If you’re a skier and you’ve not skied the Alps, it’s almost like you’ve not really skied. There are big differences between skiing in Europe – where skiing was invented – and skiing in the States.
First, interlinked resorts in Europe are huge (the 3 Valleys in France encompasses over 400 miles of connected groomers), and you’re free to explore the whole mountain. The cuisine served in chalets is also next level (think Michelin-starred lunches at 6,000 feet), and there’s so much alpine history.
On a recent trip to Val D’Isère we tested hired a SkiBro – promising we’d be matched with the perfect ski instructor. Cool concept, since in Europe ski instructors don’t have to work for a resort ski school and some of the best are independent freelancers.
Before SkiBro, it was challenging finding good local ski instructors without a personal recommendation from a friend. You’d hire a Bergfuhrer, Mountain Guide. On SkiBro you can search ski instructors by geography, compare their photos, bios, ski style and and even see videos!
We chose Dorian at Val D’Isere, he grew up ski racing and his family is local Tarentaise for centuries. A knowledgeable native guide at a new ski resort is fantastic, at a huge resort like Val d’Isere/Tignes – it makes your ski trip!
Dorian started us with a few cruisy runs to warm up our legs and enjoy the scenery before we explored Vallée Perdue – the Hidden Valley. Europe doesn’t impose out-of-bounds restrictions, but you go at your own risk. Having a ski instructor or guide to bring you safely to amazing ‘secret runs’ that you don’t find on a piste map – is worth it!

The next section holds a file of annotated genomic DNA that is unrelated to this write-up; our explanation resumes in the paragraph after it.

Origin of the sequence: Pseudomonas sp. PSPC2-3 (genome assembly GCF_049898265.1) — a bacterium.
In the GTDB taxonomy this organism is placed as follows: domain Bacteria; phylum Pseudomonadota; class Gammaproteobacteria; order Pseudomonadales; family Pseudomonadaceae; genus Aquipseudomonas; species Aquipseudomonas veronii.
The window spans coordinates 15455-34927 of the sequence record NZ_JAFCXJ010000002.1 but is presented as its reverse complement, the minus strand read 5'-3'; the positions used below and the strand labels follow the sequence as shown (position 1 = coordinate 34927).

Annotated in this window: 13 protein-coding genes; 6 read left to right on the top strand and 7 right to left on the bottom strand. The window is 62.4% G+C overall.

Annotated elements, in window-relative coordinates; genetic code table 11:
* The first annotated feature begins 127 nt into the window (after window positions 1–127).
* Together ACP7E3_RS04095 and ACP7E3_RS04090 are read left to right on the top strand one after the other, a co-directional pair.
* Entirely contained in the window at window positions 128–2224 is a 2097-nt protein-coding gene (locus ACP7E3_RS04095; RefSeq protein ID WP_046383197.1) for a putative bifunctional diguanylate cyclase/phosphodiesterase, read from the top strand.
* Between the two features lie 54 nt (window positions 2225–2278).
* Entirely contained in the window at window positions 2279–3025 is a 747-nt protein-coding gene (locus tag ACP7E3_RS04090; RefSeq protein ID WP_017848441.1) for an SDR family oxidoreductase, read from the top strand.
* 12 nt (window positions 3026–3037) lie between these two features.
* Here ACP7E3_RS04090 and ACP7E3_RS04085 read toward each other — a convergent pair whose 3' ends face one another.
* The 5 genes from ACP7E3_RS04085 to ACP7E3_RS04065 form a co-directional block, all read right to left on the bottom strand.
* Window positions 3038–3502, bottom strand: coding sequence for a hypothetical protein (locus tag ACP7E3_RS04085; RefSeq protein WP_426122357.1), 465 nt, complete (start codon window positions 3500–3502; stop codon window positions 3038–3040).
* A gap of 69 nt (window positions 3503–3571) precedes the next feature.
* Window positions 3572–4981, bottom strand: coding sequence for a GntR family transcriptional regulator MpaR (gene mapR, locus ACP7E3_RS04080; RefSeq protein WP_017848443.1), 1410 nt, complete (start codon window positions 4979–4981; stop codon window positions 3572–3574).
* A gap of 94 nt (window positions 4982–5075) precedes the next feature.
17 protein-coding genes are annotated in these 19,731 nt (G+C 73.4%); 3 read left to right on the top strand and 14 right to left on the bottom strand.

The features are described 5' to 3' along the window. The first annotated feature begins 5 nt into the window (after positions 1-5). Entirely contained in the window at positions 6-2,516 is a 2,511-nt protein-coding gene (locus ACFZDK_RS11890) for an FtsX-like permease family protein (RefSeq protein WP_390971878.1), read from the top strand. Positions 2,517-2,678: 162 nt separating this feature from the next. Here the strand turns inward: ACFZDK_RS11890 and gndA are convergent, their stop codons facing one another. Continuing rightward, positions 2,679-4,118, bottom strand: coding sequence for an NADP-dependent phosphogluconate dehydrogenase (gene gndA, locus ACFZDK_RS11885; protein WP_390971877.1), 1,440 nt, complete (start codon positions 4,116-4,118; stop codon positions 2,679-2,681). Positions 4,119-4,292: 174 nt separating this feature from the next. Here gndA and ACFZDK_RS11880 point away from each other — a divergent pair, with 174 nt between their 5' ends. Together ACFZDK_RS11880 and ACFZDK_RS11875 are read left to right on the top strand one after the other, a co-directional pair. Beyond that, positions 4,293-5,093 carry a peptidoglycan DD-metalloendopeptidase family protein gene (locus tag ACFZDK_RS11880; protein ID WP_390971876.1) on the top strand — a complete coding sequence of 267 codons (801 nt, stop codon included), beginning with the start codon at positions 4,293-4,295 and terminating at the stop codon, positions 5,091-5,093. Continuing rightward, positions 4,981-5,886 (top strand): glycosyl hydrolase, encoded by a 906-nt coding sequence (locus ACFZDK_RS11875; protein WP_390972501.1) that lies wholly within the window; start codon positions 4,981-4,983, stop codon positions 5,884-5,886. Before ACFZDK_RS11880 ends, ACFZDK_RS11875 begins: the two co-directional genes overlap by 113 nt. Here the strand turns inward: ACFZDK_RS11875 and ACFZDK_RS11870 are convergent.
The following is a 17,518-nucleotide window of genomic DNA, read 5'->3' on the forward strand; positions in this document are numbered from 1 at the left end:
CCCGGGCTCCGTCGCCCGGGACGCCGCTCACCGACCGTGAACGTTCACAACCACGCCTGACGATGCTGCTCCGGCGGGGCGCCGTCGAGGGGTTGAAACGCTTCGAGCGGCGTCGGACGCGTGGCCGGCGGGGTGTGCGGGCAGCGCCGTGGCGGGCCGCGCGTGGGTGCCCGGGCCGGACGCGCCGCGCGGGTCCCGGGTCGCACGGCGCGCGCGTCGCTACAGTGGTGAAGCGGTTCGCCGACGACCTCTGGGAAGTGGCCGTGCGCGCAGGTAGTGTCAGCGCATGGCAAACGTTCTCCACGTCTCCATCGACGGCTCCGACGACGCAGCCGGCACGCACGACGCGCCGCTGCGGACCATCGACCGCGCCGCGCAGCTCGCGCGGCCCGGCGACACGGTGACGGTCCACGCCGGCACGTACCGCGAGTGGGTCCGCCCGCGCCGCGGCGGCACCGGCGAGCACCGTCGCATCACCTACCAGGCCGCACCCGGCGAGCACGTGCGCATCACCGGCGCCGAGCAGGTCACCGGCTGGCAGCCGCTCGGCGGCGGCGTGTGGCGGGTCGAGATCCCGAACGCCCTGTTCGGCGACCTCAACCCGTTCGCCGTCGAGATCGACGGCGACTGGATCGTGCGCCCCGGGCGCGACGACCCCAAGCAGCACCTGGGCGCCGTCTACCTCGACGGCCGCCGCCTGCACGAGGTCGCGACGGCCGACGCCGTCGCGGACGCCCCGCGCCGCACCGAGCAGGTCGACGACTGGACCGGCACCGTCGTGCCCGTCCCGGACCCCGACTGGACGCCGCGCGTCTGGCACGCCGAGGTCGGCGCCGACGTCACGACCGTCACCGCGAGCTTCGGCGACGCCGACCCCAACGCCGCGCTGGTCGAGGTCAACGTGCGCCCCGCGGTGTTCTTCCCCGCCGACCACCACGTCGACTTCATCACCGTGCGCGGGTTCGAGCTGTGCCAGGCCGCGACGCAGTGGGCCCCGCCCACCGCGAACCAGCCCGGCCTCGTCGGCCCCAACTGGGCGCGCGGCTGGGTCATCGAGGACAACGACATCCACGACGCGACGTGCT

We skied off the side of a groomed run, passing between two majestic rocks into a narrow, beautiful gulley running the length of the mountain. We had to duck down and slowly ski through a hole in the rock face before the run opened back up. Truly one of a kind. Local skier Leo Taillefer skied this run a lot faster than we did, see his top to bottom run in this video!
After Hidden Valley, we were ready for lunch. The French take dining very seriously and lunch on the mountains is no exception! Dorian took us to down valley on the far side of the mountain to a place we never would have found on our own. Nestled into the snow was a small rustic restaurant called Au Bout du Monde (At the End of the World). Arriving with Dorian we were greeted like old friends by the owner and her son who treated us like royalty with the most amazing Soupe à l’Oignon (French onion soup) ever, followed by an outstanding fondue made with local farm cheese!
Next we skied to neighboring Tignes, all part of your lift ticket, to see Aiguille Percée, a huge rock formation that translates to ‘Eye of the Needle’!
We enjoyed more amazingly long runs around Val D’Isère and Tignes before it was time for après-ski.
Folie Douce is a huge open-air cabaret mid-mountain at 8000 feet, this isn’t exactly a secret, but thanks to Dorian reserving with the manager, we enjoyed the whole spectacle from a comfy VIP balcony. Believe me – with live singers, dancers, acrobats, musicians, performing for a huge crowd who are dancing on the tables in their ski boots – it’s quite the show!
Another Ski Bro in The Dolomites is Paolo, who delivered fresh untracked powder, gorgeous scenery, the best Italian lunch (all reserved for us), and fantastic anecdotal stories about Cortina – ski history and humor – all day long and into après ski.
SkiBro is expanding to over 125 resorts in The Alps including St Anton Arlberg, Trois Vallées, Zermatt, Verbier, Portes Du Soleil, so if you’re skiing in Europe and want to discover the slopes like a local, get yourself a Ski Bro!
Tips on Hiring a Mountain Guide in the Alps
Guide to Skiing the Alps
Top European Ski Resorts